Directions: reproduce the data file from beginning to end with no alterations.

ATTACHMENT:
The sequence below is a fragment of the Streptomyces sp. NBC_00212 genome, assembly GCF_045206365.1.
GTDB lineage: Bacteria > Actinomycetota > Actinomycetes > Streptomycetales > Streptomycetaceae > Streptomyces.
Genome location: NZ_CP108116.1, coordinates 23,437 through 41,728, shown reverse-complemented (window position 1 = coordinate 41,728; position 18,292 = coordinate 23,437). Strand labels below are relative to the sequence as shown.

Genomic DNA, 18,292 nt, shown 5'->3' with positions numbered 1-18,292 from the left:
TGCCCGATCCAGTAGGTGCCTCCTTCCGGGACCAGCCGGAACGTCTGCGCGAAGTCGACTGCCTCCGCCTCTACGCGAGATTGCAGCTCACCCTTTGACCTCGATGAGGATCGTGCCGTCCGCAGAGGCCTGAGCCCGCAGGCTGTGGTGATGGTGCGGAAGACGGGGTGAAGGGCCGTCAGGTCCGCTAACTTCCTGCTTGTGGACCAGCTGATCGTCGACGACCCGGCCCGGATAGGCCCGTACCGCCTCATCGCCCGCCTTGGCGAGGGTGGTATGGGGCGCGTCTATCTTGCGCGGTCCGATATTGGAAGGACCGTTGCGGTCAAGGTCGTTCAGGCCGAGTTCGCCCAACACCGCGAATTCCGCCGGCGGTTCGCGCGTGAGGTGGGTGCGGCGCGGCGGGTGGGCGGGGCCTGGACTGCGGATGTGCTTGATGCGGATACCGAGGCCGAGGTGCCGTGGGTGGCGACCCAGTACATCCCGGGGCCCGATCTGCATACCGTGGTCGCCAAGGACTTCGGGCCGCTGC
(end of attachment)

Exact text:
The sequence below is a fragment of the Streptomyces sp. NBC_00212 genome, assembly GCF_045206365.1.
GTDB lineage: Bacteria > Actinomycetota > Actinomycetes > Streptomycetales > Streptomycetaceae > Streptomyces.
Genome location: NZ_CP108116.1, coordinates 23,437 through 41,728, shown reverse-complemented (window position 1 = coordinate 41,728; position 18,292 = coordinate 23,437). Strand labels below are relative to the sequence as shown.

Genomic DNA, 18,292 nt, shown 5'->3' with positions numbered 1-18,292 from the left:
TGCCCGATCCAGTAGGTGCCTCCTTCCGGGACCAGCCGGAACGTCTGCGCGAAGTCGACTGCCTCCGCCTCTACGCGAGATTGCAGCTCACCCTTTGACCTCGATGAGGATCGTGCCGTCCGCAGAGGCCTGAGCCCGCAGGCTGTGGTGATGGTGCGGAAGACGGGGTGAAGGGCCGTCAGGTCCGCTAACTTCCTGCTTGTGGACCAGCTGATCGTCGACGACCCGGCCCGGATAGGCCCGTACCGCCTCATCGCCCGCCTTGGCGAGGGTGGTATGGGGCGCGTCTATCTTGCGCGGTCCGATATTGGAAGGACCGTTGCGGTCAAGGTCGTTCAGGCCGAGTTCGCCCAACACCGCGAATTCCGCCGGCGGTTCGCGCGTGAGGTGGGTGCGGCGCGGCGGGTGGGCGGGGCCTGGACTGCGGATGTGCTTGATGCGGATACCGAGGCCGAGGTGCCGTGGGTGGCGACCCAGTACATCCCGGGGCCCGATCTGCATACCGTGGTCGCCAAGGACTTCGGGCCGCTGC